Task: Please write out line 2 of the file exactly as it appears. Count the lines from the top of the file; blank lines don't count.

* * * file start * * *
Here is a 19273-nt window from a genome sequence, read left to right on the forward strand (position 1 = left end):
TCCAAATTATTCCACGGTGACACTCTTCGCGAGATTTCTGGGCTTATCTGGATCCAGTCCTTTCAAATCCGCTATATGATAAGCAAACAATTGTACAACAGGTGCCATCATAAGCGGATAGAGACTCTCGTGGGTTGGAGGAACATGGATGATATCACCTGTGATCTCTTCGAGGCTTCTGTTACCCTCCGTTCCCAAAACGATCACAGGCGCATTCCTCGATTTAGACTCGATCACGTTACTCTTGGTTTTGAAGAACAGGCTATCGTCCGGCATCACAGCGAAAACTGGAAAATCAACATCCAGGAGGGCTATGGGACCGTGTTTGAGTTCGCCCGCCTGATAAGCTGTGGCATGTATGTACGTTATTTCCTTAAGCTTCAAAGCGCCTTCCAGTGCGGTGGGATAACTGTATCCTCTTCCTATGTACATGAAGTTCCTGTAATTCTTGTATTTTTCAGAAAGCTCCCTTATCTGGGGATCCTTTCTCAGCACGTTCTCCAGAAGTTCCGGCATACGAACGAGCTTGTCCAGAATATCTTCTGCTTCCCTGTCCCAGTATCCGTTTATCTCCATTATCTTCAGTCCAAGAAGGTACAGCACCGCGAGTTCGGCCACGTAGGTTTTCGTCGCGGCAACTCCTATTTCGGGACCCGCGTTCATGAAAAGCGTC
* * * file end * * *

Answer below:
TCCAAATTATTCCACGGTGACACTCTTCGCGAGATTTCTGGGCTTATCTGGATCCAGTCCTTTCAAATCCGCTATATGATAAGCAAACAATTGTACAACAGGTGCCATCATAAGCGGATAGAGACTCTCGTGGGTTGGAGGAACATGGATGATATCACCTGTGATCTCTTCGAGGCTTCTGTTACCCTCCGTTCCCAAAACGATCACAGGCGCATTCCTCGATTTAGACTCGATCACGTTACTCTTGGTTTTGAAGAACAGGCTATCGTCCGGCATCACAGCGAAAACTGGAAAATCAACATCCAGGAGGGCTATGGGACCGTGTTTGAGTTCGCCCGCCTGATAAGCTGTGGCATGTATGTACGTTATTTCCTTAAGCTTCAAAGCGCCTTCCAGTGCGGTGGGATAACTGTATCCTCTTCCTATGTACATGAAGTTCCTGTAATTCTTGTATTTTTCAGAAAGCTCCCTTATCTGGGGATCCTTTCTCAGCACGTTCTCCAGAAGTTCCGGCATACGAACGAGCTTGTCCAGAATATCTTCTGCTTCCCTGTCCCAGTATCCGTTTATCTCCATTATCTTCAGTCCAAGAAGGTACAGCACCGCGAGTTCGGCCACGTAGGTTTTCGTCGCGGCAACTCCTATTTCGGGACCCGCGTTCATGAAAAGCGTC